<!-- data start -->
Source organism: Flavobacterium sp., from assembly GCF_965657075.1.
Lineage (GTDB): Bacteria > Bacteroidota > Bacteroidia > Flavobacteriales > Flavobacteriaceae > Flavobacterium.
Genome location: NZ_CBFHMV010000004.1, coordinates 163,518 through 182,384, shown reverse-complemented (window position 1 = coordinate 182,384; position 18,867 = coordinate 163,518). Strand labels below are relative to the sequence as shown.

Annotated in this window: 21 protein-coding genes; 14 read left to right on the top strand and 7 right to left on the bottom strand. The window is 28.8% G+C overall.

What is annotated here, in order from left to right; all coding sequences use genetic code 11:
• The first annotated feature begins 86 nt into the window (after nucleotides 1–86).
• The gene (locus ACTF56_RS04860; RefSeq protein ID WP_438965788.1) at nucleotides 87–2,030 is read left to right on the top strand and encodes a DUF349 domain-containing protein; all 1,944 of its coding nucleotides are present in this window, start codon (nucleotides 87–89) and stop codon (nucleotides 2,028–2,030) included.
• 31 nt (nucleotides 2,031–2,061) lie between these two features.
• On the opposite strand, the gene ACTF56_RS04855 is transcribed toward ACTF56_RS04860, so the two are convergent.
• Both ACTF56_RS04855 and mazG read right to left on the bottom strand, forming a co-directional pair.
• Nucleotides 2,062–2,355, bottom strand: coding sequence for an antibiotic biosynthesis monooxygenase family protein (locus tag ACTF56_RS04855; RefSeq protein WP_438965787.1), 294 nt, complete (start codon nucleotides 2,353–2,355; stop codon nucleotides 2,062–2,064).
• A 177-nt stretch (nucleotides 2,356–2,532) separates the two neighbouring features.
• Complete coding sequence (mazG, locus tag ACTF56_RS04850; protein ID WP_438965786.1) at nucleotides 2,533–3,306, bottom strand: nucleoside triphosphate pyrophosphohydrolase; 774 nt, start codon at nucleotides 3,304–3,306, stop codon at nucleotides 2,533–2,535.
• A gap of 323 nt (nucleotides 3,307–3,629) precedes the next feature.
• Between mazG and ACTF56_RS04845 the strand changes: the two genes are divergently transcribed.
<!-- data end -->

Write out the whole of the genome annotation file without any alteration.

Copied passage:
Source organism: Flavobacterium sp., from assembly GCF_965657075.1.
Lineage (GTDB): Bacteria > Bacteroidota > Bacteroidia > Flavobacteriales > Flavobacteriaceae > Flavobacterium.
Genome location: NZ_CBFHMV010000004.1, coordinates 163,518 through 182,384, shown reverse-complemented (window position 1 = coordinate 182,384; position 18,867 = coordinate 163,518). Strand labels below are relative to the sequence as shown.

Annotated in this window: 21 protein-coding genes; 14 read left to right on the top strand and 7 right to left on the bottom strand. The window is 28.8% G+C overall.

What is annotated here, in order from left to right; all coding sequences use genetic code 11:
• The first annotated feature begins 86 nt into the window (after nucleotides 1–86).
• The gene (locus ACTF56_RS04860; RefSeq protein ID WP_438965788.1) at nucleotides 87–2,030 is read left to right on the top strand and encodes a DUF349 domain-containing protein; all 1,944 of its coding nucleotides are present in this window, start codon (nucleotides 87–89) and stop codon (nucleotides 2,028–2,030) included.
• 31 nt (nucleotides 2,031–2,061) lie between these two features.
• On the opposite strand, the gene ACTF56_RS04855 is transcribed toward ACTF56_RS04860, so the two are convergent.
• Both ACTF56_RS04855 and mazG read right to left on the bottom strand, forming a co-directional pair.
• Nucleotides 2,062–2,355, bottom strand: coding sequence for an antibiotic biosynthesis monooxygenase family protein (locus tag ACTF56_RS04855; RefSeq protein WP_438965787.1), 294 nt, complete (start codon nucleotides 2,353–2,355; stop codon nucleotides 2,062–2,064).
• A 177-nt stretch (nucleotides 2,356–2,532) separates the two neighbouring features.
• Complete coding sequence (mazG, locus tag ACTF56_RS04850; protein ID WP_438965786.1) at nucleotides 2,533–3,306, bottom strand: nucleoside triphosphate pyrophosphohydrolase; 774 nt, start codon at nucleotides 3,304–3,306, stop codon at nucleotides 2,533–2,535.
• A gap of 323 nt (nucleotides 3,307–3,629) precedes the next feature.
• Between mazG and ACTF56_RS04845 the strand changes: the two genes are divergently transcribed.